Hi just wondering whats the best way to export my scene from dragonframe onto final cut x?

Ive been exporting movie( via dragonframe), is there a better way in terms of quality?

thanks

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If you export an Image Sequence you should get the best quality. If it is bigger than 1920 x 1080 then you can either shrink to fit or select a portion of the frame, so you have lots of control.

I use Premiere, and export RAW images through Photoshop, where I can tweak the exposure etc., exporting them from there as jpegs just a bit larger than what I need. Should work for FCP too.

ok thanks Simon, i might look at getting photoshop, fcp x just seems to work with the movie files, ill try exporting an image sequence next time. cheers

I use FCP6, and it doesn't seem to work with image sequences (like a folder of jpgs or other image files, numbered Image001.jpg etc ), so I use another program to convert the images into a .mov file.   Then I open Final Cut Pro and import the file.  At the moment I'm using the AppleProRes codec - Uncompressed HD seems to be a bit more than my 6 year old Mac Pro can play in real time once there is more than about 3 seconds worth, the Pro Res plays well and still looks good.

I don't export from Dragonframe - no need, the images are already there in a folder, saved each time you take a frame.  I just use other software to import those images.  But if you don't have other software that can crop to 16:9 and shrink it down, I guess you need to export.  When I was working for another animator using Dragon, she did export lower res versions of each shot for a rough edit, but not the final high quality versions.  I found that the lower res versions she exported for putting in the rough edit would often come out a slightly different size than specified - just a few pixels off.   So watch out for that. 

If I have been shooting Fine Jpegs, I import them into TV Paint for re-sizing, wire removal, and adding or deleting frames and other fix-ups.  Then I export as a QT movie.

If I shoot Raw, I import them into After Effects, which opens a little window where I can adjust colour and exposure before they are converted and go into AE.   

Adobe have gone over to a sort of rental system now, where you pay a monthly fee instead of buying it once - not something I can justify, since my films don't make any money.  So I still use older versions from about 5 years ago.  I think this applies to the full version of Photoshop as well as After Effects or Premiere Pro, but not to Photoshop Elements.  Last time I checked PS and AE together would be about $40 a month.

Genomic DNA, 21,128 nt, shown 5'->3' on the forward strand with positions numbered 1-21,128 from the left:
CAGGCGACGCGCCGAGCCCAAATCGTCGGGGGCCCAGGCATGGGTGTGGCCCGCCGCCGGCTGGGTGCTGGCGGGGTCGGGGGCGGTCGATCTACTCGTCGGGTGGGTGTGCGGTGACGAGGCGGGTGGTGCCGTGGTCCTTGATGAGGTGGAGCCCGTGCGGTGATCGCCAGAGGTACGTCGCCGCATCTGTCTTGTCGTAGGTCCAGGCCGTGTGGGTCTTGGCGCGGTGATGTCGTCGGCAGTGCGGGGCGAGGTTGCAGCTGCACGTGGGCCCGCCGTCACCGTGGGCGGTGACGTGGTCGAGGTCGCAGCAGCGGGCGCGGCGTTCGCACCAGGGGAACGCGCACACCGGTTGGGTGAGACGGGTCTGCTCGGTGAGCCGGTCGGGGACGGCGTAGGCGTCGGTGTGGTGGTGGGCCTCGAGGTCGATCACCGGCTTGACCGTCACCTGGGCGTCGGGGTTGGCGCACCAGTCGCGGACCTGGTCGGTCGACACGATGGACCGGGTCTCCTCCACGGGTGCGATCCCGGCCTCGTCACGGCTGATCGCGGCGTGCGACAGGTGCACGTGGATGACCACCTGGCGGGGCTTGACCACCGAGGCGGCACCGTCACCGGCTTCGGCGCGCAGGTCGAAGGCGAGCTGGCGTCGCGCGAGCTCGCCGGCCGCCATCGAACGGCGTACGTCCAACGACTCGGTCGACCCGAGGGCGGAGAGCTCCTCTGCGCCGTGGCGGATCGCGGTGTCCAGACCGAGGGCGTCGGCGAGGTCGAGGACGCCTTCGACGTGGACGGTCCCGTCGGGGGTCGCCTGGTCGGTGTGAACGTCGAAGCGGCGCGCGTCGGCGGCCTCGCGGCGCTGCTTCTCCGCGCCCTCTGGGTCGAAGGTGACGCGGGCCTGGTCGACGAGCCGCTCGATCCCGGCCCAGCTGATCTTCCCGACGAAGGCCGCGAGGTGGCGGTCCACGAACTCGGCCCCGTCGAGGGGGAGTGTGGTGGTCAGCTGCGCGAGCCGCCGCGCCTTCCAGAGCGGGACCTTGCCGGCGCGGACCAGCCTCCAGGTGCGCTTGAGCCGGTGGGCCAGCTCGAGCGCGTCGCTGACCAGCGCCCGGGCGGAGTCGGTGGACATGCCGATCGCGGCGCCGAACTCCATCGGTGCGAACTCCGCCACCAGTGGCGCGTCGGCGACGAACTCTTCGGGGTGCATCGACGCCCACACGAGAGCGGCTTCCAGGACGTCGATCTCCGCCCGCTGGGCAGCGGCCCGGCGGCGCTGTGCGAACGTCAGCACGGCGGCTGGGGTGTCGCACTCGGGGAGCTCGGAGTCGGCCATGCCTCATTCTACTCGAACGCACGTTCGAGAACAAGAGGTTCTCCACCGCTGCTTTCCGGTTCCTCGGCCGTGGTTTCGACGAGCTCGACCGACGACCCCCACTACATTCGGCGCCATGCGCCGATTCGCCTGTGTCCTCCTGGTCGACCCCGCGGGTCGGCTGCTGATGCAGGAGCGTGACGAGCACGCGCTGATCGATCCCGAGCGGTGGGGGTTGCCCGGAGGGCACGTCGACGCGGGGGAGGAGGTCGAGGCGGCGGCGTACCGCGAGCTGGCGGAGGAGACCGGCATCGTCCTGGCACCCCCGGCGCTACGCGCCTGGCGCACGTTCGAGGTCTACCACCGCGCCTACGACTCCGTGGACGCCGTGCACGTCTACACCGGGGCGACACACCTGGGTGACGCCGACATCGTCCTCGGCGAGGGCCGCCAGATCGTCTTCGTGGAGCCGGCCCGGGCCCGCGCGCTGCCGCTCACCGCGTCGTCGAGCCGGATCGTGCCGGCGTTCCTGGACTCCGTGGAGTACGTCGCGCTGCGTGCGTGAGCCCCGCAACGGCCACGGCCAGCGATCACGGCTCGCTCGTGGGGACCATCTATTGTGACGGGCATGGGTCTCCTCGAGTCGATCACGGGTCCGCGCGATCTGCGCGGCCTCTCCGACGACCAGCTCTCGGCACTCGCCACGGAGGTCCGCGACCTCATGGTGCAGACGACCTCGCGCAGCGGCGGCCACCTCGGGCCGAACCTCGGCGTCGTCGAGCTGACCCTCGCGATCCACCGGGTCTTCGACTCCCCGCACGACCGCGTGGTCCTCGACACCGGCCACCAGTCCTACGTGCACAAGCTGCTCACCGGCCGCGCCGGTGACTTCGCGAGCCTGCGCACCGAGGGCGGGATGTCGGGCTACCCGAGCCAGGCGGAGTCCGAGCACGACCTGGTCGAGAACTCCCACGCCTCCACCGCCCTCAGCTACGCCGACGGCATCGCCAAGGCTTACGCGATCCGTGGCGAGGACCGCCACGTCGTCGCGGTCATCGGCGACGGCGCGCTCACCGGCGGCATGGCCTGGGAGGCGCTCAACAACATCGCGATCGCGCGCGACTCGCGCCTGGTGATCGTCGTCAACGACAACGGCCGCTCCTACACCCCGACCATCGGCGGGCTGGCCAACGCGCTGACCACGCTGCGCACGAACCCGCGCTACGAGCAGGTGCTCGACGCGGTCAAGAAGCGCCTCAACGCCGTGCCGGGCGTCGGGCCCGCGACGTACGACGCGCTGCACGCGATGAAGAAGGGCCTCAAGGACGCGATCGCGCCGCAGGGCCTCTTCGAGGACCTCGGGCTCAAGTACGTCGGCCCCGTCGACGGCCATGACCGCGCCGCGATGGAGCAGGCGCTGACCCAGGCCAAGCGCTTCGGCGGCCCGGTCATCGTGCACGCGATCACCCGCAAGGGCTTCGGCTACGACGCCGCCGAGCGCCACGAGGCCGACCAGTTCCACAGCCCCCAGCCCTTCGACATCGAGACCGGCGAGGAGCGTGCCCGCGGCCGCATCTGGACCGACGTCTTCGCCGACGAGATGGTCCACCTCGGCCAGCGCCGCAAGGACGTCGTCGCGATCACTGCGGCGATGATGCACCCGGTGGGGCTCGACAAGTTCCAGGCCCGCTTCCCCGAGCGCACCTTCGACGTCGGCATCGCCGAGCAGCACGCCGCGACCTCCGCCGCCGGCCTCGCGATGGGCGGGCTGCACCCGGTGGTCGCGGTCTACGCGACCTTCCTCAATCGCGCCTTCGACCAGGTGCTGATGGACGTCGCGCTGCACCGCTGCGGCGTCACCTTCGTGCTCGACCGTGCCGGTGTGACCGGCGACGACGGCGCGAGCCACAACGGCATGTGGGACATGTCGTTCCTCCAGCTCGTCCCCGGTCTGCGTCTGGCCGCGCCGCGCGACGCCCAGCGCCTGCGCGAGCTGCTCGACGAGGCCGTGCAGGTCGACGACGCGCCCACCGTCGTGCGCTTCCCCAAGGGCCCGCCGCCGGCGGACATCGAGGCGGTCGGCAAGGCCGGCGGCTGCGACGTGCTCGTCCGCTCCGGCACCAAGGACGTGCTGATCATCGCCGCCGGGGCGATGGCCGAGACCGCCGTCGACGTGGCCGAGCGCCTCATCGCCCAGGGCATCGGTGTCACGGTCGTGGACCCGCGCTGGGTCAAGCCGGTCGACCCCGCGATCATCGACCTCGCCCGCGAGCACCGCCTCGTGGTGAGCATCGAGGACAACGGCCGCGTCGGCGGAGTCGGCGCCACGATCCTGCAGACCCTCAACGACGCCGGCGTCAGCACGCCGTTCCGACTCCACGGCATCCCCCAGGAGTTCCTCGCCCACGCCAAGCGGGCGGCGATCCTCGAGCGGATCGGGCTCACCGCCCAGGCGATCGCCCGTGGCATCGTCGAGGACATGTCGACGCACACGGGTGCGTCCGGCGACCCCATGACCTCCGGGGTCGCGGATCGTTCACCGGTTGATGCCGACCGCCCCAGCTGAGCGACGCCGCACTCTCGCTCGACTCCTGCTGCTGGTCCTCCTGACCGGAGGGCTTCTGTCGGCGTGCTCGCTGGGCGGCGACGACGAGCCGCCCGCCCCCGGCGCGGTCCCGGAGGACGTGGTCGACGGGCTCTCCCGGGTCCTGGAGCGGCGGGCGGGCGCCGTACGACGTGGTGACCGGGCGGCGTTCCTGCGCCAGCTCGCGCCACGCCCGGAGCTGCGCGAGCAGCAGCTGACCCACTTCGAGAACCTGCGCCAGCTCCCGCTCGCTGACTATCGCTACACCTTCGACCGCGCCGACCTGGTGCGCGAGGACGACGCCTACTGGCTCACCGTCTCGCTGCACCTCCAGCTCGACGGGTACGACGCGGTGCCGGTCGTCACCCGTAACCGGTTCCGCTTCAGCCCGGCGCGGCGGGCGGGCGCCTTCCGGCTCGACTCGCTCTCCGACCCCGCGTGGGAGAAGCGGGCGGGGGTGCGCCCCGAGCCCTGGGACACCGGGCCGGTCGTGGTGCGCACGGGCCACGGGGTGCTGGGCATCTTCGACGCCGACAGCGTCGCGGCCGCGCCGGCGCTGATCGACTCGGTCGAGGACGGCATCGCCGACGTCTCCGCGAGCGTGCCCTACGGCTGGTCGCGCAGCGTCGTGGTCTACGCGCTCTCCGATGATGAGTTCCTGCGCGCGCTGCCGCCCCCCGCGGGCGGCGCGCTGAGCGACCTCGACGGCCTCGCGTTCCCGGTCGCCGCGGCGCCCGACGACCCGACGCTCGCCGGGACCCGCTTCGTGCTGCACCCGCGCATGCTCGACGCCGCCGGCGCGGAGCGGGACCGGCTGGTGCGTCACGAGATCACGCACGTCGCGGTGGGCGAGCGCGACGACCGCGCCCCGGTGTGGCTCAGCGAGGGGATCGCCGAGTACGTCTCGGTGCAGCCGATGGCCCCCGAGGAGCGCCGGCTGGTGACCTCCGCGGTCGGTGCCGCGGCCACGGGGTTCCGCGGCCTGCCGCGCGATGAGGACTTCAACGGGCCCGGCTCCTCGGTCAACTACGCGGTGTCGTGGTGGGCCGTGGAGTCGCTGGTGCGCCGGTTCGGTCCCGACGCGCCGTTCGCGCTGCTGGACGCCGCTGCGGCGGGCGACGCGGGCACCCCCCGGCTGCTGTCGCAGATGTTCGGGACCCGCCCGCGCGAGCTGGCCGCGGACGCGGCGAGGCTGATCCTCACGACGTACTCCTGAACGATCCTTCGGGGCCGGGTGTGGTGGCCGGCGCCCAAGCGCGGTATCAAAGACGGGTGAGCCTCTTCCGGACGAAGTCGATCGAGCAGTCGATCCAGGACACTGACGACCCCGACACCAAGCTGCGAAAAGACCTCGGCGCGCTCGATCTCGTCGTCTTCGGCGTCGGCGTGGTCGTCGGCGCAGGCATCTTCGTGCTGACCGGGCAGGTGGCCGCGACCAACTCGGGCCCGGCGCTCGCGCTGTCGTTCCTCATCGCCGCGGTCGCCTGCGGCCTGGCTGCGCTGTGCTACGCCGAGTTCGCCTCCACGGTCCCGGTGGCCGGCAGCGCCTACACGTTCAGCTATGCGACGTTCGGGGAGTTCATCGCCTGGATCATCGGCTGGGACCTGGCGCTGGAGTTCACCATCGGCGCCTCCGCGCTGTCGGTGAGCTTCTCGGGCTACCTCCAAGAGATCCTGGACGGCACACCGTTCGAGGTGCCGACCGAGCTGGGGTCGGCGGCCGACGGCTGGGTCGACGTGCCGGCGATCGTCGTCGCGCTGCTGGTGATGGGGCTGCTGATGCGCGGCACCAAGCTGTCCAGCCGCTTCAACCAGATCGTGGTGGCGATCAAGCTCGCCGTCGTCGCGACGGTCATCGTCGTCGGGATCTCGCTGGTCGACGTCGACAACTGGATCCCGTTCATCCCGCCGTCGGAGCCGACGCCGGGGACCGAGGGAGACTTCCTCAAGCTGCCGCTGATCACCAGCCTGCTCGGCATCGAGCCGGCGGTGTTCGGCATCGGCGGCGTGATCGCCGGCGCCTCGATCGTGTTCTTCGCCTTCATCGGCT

Thanks for the info stopmoNick! 40 bucks a month isn't a path that i'd like to go down, i'd rather pay it outright.Might look for another option.Whats the program you use to convert your images for final cut? Is TV paint a free program?

Thanks

I use Lightroom to batch process the images for color correction and cropping, then Quicktime Pro to assemble them into a video file for editing. I have a tutorial video posted in this thread (Link). Both very inexpensive programs. 

Sean, You can simply import your still images directly into FCP. You don't need an intermediate program! I don't know what everyone else is talking about, and you don't need to spend any extra money on another program. Do this: In FCP X File/Import Media navigate to your DragonFrame folder. Select ALL the stills from your GREEN folder. Once imported, drag all those stills into your timeline. By default, FCP makes all the stills 10 seconds long. That's too long. Select all the stills. Hit Command D 1 or Command D 2 (depending of if you are shooting on ones or twos) Place the playhead on the first frame. Hit the I key. (In) Move the playhead to the last frame. Hit the O key (out) Export that as a Quicktime movie. Use the ProRes 422 HQ Codec so you will not have any compression. Import the new quicktime movie into your project and use FCP X tools to color correct, crop, whatever. It's simple. Fast. Free. You do not lose ANY quality!

I hope that helps. Good luck!

Dawn


Thanks Dawn, it seems there's many ways to do this, your instructions sound like the way to do it.ok i'll give it a go, haven't had heaps of experience with FCPx but it sounds easier enough. Thanks Dawn
Dawn Brown said:

Sean, You can simply import your still images directly into FCP. You don't need an intermediate program! I don't know what everyone else is talking about, and you don't need to spend any extra money on another program. Do this: In FCP X File/Import Media navigate to your DragonFrame folder. Select ALL the stills from your GREEN folder. Once imported, drag all those stills into your timeline. By default, FCP makes all the stills 10 seconds long. That's too long. Select all the stills. Hit Command D 1 or Command D 2 (depending of if you are shooting on ones or twos) Place the playhead on the first frame. Hit the I key. (In) Move the playhead to the last frame. Hit the O key (out) Export that as a Quicktime movie. Use the ProRes 422 HQ Codec so you will not have any compression. Import the new quicktime movie into your project and use FCP X tools to color correct, crop, whatever. It's simple. Fast. Free. You do not lose ANY quality!

I hope that helps. Good luck!

Dawn


Thanks Strider,sounds like lots of ways to tackle this. Might try within FCPX first.but thanks for the link 
Strider said:

I use Lightroom to batch process the images for color correction and cropping, then Quicktime Pro to assemble them into a video file for editing. I have a tutorial video posted in this thread (Link). Both very inexpensive programs. 

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